Conditions are now optimal for the redlegged earth mite (Halotydeus destructor, RLEM) activity across most regions of south-east Australia.
Rainfall and cooler daily temperatures during the first half of May will have encouraged egg development and peak hatchings of redlegged earth mite.
Establishing crops should be monitored regularly for the presences of mites and their damage.
Redlegged earth mite feeding causes silvering or white discoloration of leaves and distortion or shrivelling in severe infestations. Affected seedlings can die at emergence with high mite populations.
Mornings or overcast days are the best conditions to detect redlegged earth mite feeding on leaves.
Broadleaf weeds, especially capeweed, are often a preferred host and redlegged earth mite numbers are commonly highest in weedy patches of paddocks.
When feeding, this species is often seen in large groups, a behaviour which distinguishes redlegged earth mite from other mite pest such as blue oat mites, Bryobia mites and the Balaustium mite, which tend to feed singly or in small numbers.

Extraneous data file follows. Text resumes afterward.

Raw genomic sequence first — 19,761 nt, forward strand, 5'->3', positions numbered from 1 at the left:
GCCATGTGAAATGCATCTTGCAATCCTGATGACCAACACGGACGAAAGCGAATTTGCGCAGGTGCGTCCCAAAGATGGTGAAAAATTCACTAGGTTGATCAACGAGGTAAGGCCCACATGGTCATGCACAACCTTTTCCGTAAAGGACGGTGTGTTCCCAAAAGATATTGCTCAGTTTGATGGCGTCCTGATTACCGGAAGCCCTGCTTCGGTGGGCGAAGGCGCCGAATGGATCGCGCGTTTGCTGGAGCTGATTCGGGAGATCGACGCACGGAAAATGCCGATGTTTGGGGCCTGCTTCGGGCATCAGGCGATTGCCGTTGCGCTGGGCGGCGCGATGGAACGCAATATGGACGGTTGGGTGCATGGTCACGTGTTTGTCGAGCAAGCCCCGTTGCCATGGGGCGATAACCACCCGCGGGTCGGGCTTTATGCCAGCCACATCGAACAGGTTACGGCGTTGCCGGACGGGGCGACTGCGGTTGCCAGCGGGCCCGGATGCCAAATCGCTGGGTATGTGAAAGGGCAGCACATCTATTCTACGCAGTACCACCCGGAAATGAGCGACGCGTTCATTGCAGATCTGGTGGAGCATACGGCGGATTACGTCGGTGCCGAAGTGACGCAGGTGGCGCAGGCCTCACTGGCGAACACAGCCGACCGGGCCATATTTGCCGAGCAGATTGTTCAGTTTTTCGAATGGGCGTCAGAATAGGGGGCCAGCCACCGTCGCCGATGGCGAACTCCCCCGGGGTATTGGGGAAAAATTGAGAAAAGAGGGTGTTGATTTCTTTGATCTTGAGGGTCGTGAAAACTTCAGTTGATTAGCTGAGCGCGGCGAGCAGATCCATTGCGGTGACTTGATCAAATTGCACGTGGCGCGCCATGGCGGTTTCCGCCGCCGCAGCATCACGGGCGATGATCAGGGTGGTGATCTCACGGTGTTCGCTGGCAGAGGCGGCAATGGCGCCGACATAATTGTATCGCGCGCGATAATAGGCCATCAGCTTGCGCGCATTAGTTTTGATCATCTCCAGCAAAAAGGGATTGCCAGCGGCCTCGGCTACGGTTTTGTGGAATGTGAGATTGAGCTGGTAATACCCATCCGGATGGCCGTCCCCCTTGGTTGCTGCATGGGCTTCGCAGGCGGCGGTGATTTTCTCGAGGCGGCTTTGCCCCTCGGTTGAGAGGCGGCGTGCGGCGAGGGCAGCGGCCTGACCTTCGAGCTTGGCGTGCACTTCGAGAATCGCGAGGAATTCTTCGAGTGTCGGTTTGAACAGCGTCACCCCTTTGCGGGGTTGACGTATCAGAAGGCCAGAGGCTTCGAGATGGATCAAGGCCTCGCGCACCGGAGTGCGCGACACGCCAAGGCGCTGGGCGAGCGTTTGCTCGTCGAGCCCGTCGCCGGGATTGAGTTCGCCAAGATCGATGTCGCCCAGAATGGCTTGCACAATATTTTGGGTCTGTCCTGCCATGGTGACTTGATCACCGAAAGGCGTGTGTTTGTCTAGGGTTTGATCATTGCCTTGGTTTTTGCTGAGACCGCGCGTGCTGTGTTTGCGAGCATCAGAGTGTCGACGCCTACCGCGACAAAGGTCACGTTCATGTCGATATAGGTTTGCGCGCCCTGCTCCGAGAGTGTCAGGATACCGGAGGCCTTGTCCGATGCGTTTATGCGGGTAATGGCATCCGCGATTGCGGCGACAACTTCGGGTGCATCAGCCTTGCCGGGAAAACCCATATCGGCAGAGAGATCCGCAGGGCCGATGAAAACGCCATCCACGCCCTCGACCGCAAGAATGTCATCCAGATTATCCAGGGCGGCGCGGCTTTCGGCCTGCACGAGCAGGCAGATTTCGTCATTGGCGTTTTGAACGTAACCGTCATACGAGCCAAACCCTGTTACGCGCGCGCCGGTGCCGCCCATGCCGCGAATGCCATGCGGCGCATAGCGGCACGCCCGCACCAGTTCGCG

If mites are not present on foliage, inspect the soil also – only a small proportion of redlegged earth mite populations feed on foliage at any one time, with the large majority remaining on the soil surface.
Seed treatment considerations
Although some registered seed treatments provide early season protection against redlegged earth mite, sometimes noticeable damage may still occur.
This is not due to insecticide resistance; redlegged earth mite have no known resistance to neonicotinoids or fipronil in Australia.
Rather, redlegged earth mite can be present in very high numbers, especially if coming out of a pasture rotation, and this increases the likelihood that some mites will take a ‘nibble’ on plants.
What’s more, when redlegged earth mite feed, volatile chemicals are produced which encourages nearby mites to aggregate and feed.
For more information, including management and economic thresholds, visit this redlegged earth mite PestNote.